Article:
The National Nature Reserve (NNR) Partnership awards the NNR accolade to the best places for people to see the best of Scotland’s nature. SNH formally declares the Partnership’s recommended places under the National Parks and Access to the Countryside Act 1949 and the Wildlife and Countryside Act 1981.
Marine Consultation Areas are identified by Scottish Natural Heritage as deserving particular distinction in respect of the quality and sensitivity of the marine environment within them. Their selection encourages coastal communities and management bodies to be aware of marine conservation issues in the area.
World Heritage Sites are designated to meet the UK's commitments under the World Heritage Convention. The UK's ratification also extends to its Overseas Territories and Crown Dependencies. These sites are designated for their globally important cultural or natural interest and require appropriate management and protection measures. Natural properties may be terrestrial or marine areas.
Phase 1 surveys (polygons only) have been made available to download from Natural Spaces on 05/07/2017. Caveat for data usage: this is an archived dataset and is no longer updated or maintained. The data is dated - mainly from the 1980’s and 1990’s, it does not comply with the INSPIRE Directive, it is not in the EUNIS classification system and does not assist SNH in reporting on its statutory commitments.The aim of Phase 1 survey is to provide, relatively rapidly, a record of the semi-natural vegetation and wildlife habitat over large areas of countryside. The habitat classification is based broadly on vegetation, augmented by reference to topographic and substrate features, particularly where vegetation is not the dominant component of the habitat. The nature of the vegetation can provide an effective means of classifying and surveying habitats. Ideally a phase 1 survey should be followed up by a phase 2 survey that looks at plant communities more closely, this should be done using the NVC.For access to GIS colour mapping palettes please see http://jncc.defra.gov.uk/page-4258.
Nature Conservation Orders (NCOs) are made to protect any natural feature of land that is within (1) a site of special scientific interest (SSSI), (2) a European site or (3) other land of special interest, and where it is either being actively damaged or there is evidence that it is under threat of damage. The Orders set out certain prohibited operations and the land to which they apply.
Merged dataset containing land owned by or leased from SNH.
SPAs in Scotland are classified by Scottish Ministers . These are areas of the most important habitat for rare (listed on Annex I to the Directive) and regularly occurring migratory birds within the European Union. SPAs are classified under the EC Birds Directive and together with SACs, form the Natura 2000 network. Proposed Special Protection Areas (pSPA) may be subject to change prior to classification. Note: Orkney Inshore Waters is at draft SPA status and is not afforded policy protection. Please contact SNH for further information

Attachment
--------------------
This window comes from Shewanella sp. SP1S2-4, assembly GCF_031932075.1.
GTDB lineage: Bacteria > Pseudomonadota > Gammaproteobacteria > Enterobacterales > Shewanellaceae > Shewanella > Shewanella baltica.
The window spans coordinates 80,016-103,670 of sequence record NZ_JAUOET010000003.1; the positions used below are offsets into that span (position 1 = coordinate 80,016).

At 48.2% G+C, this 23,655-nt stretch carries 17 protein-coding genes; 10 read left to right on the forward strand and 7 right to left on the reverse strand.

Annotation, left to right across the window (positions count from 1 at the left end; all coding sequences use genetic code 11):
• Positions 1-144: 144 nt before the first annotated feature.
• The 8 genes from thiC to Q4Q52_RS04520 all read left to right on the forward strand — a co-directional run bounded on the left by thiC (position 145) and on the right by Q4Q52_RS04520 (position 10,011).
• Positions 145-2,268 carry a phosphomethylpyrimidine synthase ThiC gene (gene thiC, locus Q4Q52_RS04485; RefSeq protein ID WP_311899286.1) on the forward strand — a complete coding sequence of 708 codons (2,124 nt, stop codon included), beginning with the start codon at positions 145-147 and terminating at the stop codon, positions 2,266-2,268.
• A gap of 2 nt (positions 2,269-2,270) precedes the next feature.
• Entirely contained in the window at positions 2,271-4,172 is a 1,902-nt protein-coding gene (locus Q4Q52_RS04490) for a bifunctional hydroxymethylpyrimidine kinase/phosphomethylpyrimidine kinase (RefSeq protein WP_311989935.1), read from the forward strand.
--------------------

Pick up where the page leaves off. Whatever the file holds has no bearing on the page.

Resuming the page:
SACs in Scotland are designated by Scottish Ministers under the EC Habitats Directive. They are areas which have been identified as best representing the range and variety within the European Union of habitats and (non-bird) species listed on Annexes I and II to the Directive. SACs in terrestrial areas and marine areas out to 12 nautical miles are afforded protection through the Conservation (Natural Habitats, &c.) Regulations 1994 (as amended). Possible Special Areas of Conservation (pSAC) may be subject to change prior to submission.
Biogenetic reserves act as 'living laboratories' and are representative examples of various types of natural environment in Europe. They can consist of natural or semi-natural habitats and their selection is based on their value for nature conservation and protected status based on four criteria: 'typical', 'unique', 'rare' and/or 'endangered' which can be applied to habitats or species. The protected status must be adequate to ensure the conservation or management of the sites in the long term in accordance with fixed objectives.
LNRs are established in a variety of locations with very varied habitats and species. They must lie wholly within the area of jurisdiction of the local authority which declares them to be reserves. Prior to such declaration, the local authority must own or lease the site or obtain an agreement from the owner. LNRs are generally smaller than NNRs and closer to centres of population. They are frequently provided for the enjoyment and education of local people whose involvement in site management is encouraged.